Failing to be Biblical (2): How the traditionalists fail

paulIn my last post I expressed some frustration at the ways in which the “revisionists” in the Church of Scotland debate (with whom I agree) fail to develop a proper argument. They neither deny the authority of the Bible nor produce a convincing case that the Bible does not condemn homosexual behaviour. They do not challenge the idea that behaviour condemned by the Bible precludes ordination to the ministry of Word and Sacraments and so are left with moralistic and emotional appeals unsupported by logic (which is not to say these appeals have no place in the debate, I think they do, but only that they are weakened by by so unsupported).

In this post I want to suggest that the positions developed by the traditionalists are themselves not properly “Biblical” but that to see this one has to open up questions many of the revisionists are equally unwilling to consider, which is why the debate is so highly unsatisfactory.

In brief I think that:

  • the New Testament has a consistent and clear bias towards celibacy with marriage being an acceptable second best to be entered into where celibacy is unattainable and marriage is not, on the whole, given a positive value (this is a change from the Old Testament)
  • this bias is related to a view in the New Testament that the redeemed humanity will be asexual and that this redemption is this-worldly (that is to say at the second coming this world will be transformed and this transformation will do away with sex)
  • this view is not acceptable to most modern evangelicals whose eschatology is seriously deficient, from a Biblical point of view, and who have, as a consequence, tamed the radical ethical positions of the New Testament and adapted to social norms that are now passing away
  • it is not acceptable to most liberals either whose eschatology is also seriously deficient, in a somewhat different way, and who have adapted to the new set of social norms that are replacing those still dominating the views of their “traditionalist” opponents

I have to confess that I am bewildered that anyone can deny the bias towards celibacy in the NT, it seems to me so obviously the “plain sense” of the text. The key passages are:

  • Mark 12:18-27, Matt 22:23-33, Luke 20:27-40 which all report Jesus’ denial of the continuation of marriage after the resurrection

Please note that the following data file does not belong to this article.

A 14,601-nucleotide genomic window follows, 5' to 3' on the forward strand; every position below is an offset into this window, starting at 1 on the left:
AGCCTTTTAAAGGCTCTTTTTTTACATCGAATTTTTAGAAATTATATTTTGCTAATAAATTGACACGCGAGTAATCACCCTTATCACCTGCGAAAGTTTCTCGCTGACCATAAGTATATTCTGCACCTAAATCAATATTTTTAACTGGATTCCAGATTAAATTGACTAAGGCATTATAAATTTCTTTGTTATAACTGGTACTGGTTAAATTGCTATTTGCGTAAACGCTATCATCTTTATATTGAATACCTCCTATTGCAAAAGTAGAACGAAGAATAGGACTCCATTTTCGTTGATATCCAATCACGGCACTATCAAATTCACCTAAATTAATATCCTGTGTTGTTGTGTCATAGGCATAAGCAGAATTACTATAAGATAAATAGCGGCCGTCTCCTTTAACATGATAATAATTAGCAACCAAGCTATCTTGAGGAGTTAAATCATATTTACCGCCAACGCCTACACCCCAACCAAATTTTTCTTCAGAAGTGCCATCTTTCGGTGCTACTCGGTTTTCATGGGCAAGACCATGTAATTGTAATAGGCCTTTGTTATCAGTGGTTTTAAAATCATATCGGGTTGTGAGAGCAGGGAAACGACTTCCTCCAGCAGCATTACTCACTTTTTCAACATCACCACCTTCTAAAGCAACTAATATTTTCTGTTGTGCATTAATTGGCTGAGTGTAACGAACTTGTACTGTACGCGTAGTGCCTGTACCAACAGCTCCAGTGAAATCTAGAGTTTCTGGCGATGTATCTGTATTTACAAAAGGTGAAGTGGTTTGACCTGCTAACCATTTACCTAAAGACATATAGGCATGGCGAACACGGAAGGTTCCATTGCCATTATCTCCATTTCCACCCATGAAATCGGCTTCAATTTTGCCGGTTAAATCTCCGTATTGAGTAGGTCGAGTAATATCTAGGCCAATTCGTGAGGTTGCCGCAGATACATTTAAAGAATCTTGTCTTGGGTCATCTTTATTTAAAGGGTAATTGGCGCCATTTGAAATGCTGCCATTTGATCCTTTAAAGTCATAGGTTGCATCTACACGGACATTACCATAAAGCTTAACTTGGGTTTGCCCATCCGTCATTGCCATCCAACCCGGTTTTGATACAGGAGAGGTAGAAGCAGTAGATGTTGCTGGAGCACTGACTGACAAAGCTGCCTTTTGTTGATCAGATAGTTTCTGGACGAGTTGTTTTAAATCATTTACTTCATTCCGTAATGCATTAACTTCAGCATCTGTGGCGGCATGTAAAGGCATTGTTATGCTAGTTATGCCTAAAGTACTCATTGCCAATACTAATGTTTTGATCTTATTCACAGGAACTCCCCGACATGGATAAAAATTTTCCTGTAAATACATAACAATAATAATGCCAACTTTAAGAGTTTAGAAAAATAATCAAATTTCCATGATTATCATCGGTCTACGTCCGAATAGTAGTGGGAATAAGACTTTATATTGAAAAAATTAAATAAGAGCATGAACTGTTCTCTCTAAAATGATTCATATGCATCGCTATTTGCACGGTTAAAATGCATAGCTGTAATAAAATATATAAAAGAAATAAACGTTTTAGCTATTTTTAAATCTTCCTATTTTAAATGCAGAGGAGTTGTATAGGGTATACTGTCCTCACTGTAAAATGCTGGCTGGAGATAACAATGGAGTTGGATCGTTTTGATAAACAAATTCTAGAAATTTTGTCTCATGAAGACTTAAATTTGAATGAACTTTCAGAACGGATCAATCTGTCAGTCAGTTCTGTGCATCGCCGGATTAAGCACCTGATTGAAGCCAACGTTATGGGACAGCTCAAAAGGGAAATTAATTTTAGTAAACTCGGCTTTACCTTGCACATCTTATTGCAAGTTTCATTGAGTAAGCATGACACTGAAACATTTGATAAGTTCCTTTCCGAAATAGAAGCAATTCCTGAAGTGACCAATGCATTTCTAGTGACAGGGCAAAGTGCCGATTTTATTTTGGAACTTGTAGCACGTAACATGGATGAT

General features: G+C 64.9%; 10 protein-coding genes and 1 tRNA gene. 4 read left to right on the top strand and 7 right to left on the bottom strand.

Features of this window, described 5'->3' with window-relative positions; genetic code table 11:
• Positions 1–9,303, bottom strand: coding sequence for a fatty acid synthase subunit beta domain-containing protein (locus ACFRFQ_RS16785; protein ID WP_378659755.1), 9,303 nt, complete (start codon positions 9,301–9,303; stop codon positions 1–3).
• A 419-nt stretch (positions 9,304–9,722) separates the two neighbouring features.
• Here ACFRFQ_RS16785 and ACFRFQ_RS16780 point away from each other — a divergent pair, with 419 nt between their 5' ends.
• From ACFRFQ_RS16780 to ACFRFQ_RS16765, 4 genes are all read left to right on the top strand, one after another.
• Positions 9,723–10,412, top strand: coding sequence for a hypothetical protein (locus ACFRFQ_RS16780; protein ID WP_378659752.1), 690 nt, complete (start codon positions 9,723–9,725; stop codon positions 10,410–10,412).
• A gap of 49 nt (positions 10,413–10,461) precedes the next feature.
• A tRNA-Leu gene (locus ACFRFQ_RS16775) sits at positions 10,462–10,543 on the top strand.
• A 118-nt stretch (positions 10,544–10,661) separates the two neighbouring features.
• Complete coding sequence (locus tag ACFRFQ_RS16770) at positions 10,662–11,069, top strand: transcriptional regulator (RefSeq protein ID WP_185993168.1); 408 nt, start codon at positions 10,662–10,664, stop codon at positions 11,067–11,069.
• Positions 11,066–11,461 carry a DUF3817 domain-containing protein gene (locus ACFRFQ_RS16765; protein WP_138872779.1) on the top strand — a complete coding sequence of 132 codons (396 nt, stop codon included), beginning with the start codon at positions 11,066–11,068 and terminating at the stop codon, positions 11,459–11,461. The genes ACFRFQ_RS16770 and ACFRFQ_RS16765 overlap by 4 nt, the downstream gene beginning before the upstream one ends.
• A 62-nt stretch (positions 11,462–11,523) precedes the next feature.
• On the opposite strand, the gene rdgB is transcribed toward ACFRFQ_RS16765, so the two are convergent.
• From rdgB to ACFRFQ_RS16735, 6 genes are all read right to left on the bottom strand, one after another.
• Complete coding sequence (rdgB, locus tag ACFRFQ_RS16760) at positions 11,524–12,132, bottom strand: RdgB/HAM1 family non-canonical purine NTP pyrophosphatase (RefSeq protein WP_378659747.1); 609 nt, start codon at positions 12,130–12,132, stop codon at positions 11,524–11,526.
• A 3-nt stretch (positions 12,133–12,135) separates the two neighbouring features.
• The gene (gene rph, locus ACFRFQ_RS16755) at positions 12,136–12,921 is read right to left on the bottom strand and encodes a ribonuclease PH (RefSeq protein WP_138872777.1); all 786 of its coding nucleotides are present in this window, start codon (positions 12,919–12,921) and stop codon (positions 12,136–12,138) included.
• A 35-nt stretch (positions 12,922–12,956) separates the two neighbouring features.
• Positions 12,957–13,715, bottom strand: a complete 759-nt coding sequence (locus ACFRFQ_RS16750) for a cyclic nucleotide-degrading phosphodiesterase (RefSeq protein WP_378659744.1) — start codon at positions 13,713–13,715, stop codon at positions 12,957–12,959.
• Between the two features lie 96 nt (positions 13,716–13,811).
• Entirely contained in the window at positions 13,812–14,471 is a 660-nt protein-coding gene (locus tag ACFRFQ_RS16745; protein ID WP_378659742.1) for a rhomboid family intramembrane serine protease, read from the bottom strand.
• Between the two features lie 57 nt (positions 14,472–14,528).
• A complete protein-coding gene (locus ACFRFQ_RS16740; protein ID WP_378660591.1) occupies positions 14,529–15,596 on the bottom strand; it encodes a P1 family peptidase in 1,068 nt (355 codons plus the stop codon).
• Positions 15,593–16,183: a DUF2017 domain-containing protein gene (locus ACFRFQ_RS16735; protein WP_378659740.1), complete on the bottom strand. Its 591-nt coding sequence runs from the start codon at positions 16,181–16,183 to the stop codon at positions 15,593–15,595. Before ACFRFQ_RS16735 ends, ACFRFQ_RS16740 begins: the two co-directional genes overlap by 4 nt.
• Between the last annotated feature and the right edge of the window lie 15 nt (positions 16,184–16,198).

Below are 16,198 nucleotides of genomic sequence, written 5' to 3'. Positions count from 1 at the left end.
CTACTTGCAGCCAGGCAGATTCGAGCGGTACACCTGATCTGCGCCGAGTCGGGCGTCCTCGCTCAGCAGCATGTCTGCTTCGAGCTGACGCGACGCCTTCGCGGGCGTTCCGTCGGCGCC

• Matthew 19:10-12 “eunuchs for the kingdom” where Jesus says that celibacy is better for those capable of it
  • Mark 10:29-30 (parallels in Matt 19:29 and Luke 18:29-30) which call on the disciples to abandon family ties
  • 1 Cor 7 where Paul discusses celibacy at length making clear in v8 that it is best to remain celibate but conceding that marriage is acceptable where this cannot be sustained

I don’t intend to go through these passages in detail here, merely to note that to me they add up to a clear message: it is better not to marry but marriage is an acceptable option where the alternative is sexual relations outside marriage. My impression from my researches in the scholarly literature is that far from being an eccentric reading it is the one assumed by most of those who have looked at the issue within the discipline of New Testament research. The recent scholarship is admirably surveyed and discussed in the 2005 book “Sexuality and the Jesus Tradition” by William Loader,

My question, then, is why this bias towards celibacy is so totally absent from the “Biblical” arguments for “traditional” positions within the Church of Scotland and across all denominations where issues of sexuality are being debated? On the whole it is as if these passages simply do not exist and are not relevant, which is peculiar given how prominent marriage has been in the discussion.

This brings me to the second main argument, which is that this gap in the debate is related to difficulties with eschatology. It seems to me equally clear that the Biblical witness is for a world made new by God’s action as the fulfillment of God’s plan of salvation. In this, again, I think I am not arguing a position that stands radically outside the mainstream. This position has been gaining ground ever since the rediscovery of the first Century Judaic background of Jesus’ ministry and teaching. The most prominent proponent of it is now probably NT (Tom) Wright.

This contrasts with the predominant approach in mainstream evangelicalism with its primary focus on individual salvation through a personal relationship with Jesus. This tends, in my view, towards an over-emphasis on individual morality and away from total dependence on God. It also erases the difference between the eschatological morality of the Kingdom and the moral possibilities of the fallen condition we now inhabit (which was central to the teaching of Luther who remains, in my view, an indispensable guide to Reformation ethics and a corrective to the authoritarianism of much of the Calvinist tradition).